Banks that were key financial sources for Yoo Byeong-eon, the owner of the sunken ferry Sewol, may be held accountable for their lax loan management.
Of the 374.7 billion won ($366 million) that Yoo’s affiliated companies borrowed from financial companies, 90 percent was received from banks, according to the Financial Supervisory Service.
The list of lenders includes 13 commercial banks, 11 credit unions, two credit finance providers and one savings bank, among which Woori Bank lent the most ― 92.6 billion won.
|Members of the Christian cult led by Yoo Byeong-eon, the de facto owner of the sunken Sewol ferry’s operator, sit at the gates of their religious facility in Anseong, Gyeonggi Province, to restrict access following the prosecutors’ recent request of a preliminary arrest warrant for Yoo. (Yonhap)|
The Korea Development Bank, the Industrial Bank of Korea and Kyongnam Bank came next with 61.1 billion won, 55.4 billion won, and 54.4 billion won respectively.
The state-run Korea Export-Import Bank, another major state-run bank, loaned 1.1 billion to one of Yoo’s subsidiaries.
The top four lenders ― Woori, KDB, IBK, and Kyongnam ― were already facing a special probe by the FSS on allegations that they laxly provided loans to Chonghaejin Marine Co., the financially pressed operator of the ferry Sewol.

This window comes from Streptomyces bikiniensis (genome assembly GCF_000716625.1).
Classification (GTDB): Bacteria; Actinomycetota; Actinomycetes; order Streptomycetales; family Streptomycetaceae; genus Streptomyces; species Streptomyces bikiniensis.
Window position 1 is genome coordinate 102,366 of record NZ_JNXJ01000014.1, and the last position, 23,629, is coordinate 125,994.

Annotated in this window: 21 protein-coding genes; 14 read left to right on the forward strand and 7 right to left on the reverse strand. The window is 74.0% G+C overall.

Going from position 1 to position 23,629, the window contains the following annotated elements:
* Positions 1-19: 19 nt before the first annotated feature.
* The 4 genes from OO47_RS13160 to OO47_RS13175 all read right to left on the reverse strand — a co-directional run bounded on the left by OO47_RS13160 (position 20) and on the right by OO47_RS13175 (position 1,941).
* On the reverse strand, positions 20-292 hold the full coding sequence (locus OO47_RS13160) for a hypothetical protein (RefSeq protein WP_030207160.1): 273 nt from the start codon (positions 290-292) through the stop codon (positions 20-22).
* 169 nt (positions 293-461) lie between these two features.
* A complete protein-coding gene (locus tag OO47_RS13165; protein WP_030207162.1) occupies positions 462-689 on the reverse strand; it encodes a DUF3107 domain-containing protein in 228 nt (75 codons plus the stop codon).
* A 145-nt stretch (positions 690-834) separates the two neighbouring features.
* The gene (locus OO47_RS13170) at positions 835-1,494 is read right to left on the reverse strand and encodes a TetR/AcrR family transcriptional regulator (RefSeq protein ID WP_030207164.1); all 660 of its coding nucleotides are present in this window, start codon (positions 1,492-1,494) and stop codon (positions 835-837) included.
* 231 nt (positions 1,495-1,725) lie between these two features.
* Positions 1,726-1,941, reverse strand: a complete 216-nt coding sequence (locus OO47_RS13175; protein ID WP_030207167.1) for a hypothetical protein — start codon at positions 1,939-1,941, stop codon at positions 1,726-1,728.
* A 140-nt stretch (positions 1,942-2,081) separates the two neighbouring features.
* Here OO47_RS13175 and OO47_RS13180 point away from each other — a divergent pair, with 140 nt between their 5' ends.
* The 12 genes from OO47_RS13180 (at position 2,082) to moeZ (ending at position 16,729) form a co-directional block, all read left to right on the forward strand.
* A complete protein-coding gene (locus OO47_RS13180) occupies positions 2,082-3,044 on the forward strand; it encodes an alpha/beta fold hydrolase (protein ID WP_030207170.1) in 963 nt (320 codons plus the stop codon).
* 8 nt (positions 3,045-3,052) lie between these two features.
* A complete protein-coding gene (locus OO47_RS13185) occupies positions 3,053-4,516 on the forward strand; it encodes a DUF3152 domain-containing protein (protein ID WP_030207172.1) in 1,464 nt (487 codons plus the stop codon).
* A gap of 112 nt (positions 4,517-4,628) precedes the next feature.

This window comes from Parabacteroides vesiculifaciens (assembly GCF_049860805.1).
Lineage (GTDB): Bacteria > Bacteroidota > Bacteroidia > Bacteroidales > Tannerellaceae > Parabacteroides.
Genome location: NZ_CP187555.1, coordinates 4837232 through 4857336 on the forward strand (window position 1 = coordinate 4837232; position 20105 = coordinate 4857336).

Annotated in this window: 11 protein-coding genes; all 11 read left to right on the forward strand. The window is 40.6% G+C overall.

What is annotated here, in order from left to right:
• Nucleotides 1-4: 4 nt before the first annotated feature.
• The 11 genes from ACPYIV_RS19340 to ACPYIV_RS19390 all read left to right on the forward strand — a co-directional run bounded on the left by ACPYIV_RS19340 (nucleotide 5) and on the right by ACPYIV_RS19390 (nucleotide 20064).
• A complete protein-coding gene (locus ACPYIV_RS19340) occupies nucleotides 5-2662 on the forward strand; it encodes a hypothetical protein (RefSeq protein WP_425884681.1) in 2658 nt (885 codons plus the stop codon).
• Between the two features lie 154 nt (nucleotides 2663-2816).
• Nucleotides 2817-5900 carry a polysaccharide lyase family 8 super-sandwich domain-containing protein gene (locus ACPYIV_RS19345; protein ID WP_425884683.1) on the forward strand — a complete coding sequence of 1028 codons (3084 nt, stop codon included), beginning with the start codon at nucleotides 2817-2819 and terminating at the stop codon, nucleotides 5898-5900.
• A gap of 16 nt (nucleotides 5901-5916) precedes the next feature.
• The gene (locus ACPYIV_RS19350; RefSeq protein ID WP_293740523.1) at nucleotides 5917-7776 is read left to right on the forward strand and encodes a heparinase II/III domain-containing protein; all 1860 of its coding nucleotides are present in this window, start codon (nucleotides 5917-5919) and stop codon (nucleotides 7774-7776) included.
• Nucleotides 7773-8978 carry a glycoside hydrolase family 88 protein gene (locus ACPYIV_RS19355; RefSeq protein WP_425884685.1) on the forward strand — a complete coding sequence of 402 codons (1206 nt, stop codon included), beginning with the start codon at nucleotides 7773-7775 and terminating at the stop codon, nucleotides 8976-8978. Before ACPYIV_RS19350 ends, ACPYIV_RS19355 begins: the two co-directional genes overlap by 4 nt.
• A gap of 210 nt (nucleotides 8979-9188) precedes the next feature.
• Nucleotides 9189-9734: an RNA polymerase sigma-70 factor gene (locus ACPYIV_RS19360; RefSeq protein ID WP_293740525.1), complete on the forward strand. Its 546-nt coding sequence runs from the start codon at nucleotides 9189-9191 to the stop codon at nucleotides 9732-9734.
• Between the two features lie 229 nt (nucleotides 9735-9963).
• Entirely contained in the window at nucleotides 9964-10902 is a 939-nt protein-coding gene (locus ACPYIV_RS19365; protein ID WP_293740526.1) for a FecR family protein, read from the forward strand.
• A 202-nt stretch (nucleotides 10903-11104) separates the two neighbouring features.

The FSS said it would expand the investigation to all banks that have had transactions with Yoo to determine if they neglected their supervisory duties.
“The loans may have been legitimately approved, backed by sufficient collateral and within the loan amount limit, but as (the Sewol sinking) led to various financial doubts, the FSS decided to look into the matter closely,” said an official.
The financial watchdog thus hinted that the listed banks may face sanctions for slack loan approval.
The Financial Consumer Agency, a private think tank, also said in a statement that the role of banks, especially state-run ones, is not just to approve loans but also to make sure that the loaned money is used properly.
Yoo’s family members and close acquaintances have so far been revealed to have founded or operated some 70 companies, including Chonghaejin Marine Co., the financially pressed operator of the ferry Sewol.
The prosecution summoned Yoo for questioning but has yet to determine his exact location, leading to speculations that he has already fled abroad. Yoo’s sons and daughter, too, have so far evaded the investigators’ call.
By Bae Hyun-jung (firstname.lastname@example.org)